There are so many incidents that get little to no media attention.

It's unfathomable that this burial was allowed to take place at all, but now the cemetery authorities need to make a decision quickly about how to put things right. Otherwise, the grave may well become a pilgrimage site for Holocaust deniers and antisemites.

The incident has garnered attention in the international press and it will live long in the memory. Like the case of singer-songwriter Gil Ofarim, who recently claimed he was subjected to antisemitic abuse at a hotel in Leipzig. Details of the crime are still being investigated. But there are so many other incidents that get little to no media attention.

Photo of the grave of Jewish musicologist Max Friedlaender

The grave of Jewish musicologist Max Friedlaender

Jens Kalaene/dpa/ZUMA

Crimes against Jews are rising

Across all parts of society, antisemitism is on the rise. Until a few years ago, Jewish life was seen as an accepted part of German society. Since the attack on the synagogue in Halle in 2019, the picture has changed: it was a bitter reminder that right-wing terror against Jewish people has a long, unbroken history in Germany.

Stories have abounded about the coronavirus crisis being a Jewish conspiracy; meanwhile, Muslim antisemitism is becoming louder and more forceful. The anti-Israel boycott movement BDS rears its head in every debate on antisemitism, just as left-wing or post-colonial thinking are part of every discussion.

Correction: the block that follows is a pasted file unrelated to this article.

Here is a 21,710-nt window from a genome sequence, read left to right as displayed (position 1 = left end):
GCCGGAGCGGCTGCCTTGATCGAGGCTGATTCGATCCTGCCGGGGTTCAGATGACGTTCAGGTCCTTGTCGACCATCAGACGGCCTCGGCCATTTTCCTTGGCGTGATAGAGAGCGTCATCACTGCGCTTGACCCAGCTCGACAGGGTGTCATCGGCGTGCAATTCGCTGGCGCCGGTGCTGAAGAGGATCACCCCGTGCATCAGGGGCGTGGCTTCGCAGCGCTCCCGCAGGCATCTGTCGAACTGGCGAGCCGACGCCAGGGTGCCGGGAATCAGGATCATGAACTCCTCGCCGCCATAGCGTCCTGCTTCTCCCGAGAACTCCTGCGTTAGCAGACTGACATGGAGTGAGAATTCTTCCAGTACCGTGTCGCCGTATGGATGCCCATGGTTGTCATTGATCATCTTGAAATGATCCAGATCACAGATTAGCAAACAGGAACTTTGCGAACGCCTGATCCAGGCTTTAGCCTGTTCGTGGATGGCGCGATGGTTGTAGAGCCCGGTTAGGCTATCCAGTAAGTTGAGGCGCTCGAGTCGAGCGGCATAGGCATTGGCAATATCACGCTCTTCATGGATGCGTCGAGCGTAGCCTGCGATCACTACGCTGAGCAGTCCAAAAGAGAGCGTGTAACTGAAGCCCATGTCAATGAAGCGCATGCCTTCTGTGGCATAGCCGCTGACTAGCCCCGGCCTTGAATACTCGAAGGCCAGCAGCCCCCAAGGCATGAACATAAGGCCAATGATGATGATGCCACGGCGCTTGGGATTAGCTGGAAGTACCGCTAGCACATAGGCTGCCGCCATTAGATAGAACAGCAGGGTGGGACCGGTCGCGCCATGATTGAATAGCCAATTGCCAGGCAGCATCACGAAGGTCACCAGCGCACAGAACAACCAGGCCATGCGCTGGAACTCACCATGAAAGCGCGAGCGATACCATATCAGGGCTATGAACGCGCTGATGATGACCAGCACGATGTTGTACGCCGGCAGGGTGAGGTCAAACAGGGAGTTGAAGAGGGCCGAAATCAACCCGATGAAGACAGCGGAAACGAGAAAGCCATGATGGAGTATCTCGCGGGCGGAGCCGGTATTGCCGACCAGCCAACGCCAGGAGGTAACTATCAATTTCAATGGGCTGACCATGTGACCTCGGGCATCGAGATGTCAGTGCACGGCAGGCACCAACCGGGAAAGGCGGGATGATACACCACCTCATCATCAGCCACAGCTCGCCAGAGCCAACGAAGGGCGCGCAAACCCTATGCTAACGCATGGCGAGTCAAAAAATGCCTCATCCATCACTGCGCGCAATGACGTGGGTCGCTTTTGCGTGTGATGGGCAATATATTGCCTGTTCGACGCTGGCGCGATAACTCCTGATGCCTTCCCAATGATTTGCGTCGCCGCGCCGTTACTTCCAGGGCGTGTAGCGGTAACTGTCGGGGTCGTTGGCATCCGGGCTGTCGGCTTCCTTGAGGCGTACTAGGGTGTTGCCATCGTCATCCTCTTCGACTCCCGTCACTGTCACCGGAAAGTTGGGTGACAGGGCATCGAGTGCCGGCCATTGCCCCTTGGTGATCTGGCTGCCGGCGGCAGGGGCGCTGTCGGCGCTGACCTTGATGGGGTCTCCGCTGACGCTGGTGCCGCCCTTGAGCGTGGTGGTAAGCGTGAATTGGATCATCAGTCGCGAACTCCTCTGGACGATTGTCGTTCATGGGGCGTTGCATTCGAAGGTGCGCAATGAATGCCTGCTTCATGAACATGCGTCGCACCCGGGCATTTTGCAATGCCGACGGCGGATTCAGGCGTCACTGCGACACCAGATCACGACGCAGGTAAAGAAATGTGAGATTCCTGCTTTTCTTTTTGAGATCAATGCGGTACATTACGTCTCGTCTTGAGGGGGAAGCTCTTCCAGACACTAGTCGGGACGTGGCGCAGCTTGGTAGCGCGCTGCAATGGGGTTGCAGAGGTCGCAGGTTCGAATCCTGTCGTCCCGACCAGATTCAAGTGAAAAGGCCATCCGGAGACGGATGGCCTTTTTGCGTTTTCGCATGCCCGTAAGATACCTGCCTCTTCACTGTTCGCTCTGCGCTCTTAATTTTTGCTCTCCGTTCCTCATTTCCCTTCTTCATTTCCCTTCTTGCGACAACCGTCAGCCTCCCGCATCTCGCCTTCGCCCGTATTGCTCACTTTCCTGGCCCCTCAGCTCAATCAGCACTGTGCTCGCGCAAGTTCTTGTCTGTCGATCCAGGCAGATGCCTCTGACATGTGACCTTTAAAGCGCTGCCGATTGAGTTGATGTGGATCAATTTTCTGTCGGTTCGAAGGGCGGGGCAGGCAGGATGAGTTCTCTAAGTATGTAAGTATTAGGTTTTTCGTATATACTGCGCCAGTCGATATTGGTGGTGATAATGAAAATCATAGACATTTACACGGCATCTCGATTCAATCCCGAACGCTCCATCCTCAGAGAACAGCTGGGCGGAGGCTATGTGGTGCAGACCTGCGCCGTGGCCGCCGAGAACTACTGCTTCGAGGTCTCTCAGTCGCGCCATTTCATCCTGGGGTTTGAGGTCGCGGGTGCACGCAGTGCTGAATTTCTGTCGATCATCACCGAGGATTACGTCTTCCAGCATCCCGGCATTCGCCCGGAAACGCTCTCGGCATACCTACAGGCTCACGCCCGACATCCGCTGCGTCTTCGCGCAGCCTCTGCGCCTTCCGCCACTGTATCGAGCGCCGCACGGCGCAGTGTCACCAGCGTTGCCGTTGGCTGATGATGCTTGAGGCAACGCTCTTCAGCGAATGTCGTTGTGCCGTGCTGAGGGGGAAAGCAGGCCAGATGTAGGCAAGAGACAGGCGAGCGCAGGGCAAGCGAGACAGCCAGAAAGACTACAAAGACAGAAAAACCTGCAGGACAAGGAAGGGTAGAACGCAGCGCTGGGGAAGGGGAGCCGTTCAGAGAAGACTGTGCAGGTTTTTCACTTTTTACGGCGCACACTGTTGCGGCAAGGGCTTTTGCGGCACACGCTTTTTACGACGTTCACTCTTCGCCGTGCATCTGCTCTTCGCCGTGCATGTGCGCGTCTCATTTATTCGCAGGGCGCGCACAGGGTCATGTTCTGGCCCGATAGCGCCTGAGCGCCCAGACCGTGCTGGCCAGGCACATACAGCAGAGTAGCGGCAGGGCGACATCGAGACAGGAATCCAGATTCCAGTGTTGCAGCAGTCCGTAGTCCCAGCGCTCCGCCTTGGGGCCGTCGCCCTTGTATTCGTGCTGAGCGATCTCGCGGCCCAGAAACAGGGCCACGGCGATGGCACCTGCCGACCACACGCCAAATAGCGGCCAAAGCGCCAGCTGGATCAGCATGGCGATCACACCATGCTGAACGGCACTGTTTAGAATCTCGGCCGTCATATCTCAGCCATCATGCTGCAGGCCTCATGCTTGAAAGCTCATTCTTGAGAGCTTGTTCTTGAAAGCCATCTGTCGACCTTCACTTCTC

Jewish life needs to be allowed to step out of the shadows.

Since 2015, the number of antisemitic crimes recorded has risen by about a third, to 2,350. But victims only report around 20% of cases. Some choose not to because they've had bad experiences with the police, others because they're afraid of the perpetrators, and still others because they just want to put it behind them. Victims clearly hold out little hope of useful reaction from the state – so crimes go unreported.

And the reality of Jewish life in Germany is a dark one. Sociologists say that Jewish children are living out their "identity under siege." What impact does it have on them when they can only go to nursery under police protection? Or when they hear Holocaust jokes at school?

Germany needs to take its antisemitism seriously

This shows that the country of commemorative services and "stumbling blocks" placed in sidewalks as a memorial to victims of the Nazis has lost its moral compass. To make it point true north again, antisemitism needs to be documented from the perspective of those affected, making it visible to the non-Jewish population. And Jewish life needs to be allowed to step out of the shadows.

That is the first thing. The second is that we need to talk about specifically German forms of antisemitism. For example, the fact that in no other EU country are Jewish people so often confronted about the Israeli government's policies (according to a survey, 41% of German Jews have experienced this, while the EU average is 28%). Projecting the old antisemitism onto the state of Israel offers people a more comfortable target for their arguments.

Our society needs to have more conversations about antisemitism. The test of German democracy, as McCloy called it, starts with taking these concerns seriously and talking about them. We need to have these conversations because it affects all of us. It's about saving our democracy. Before it's too late.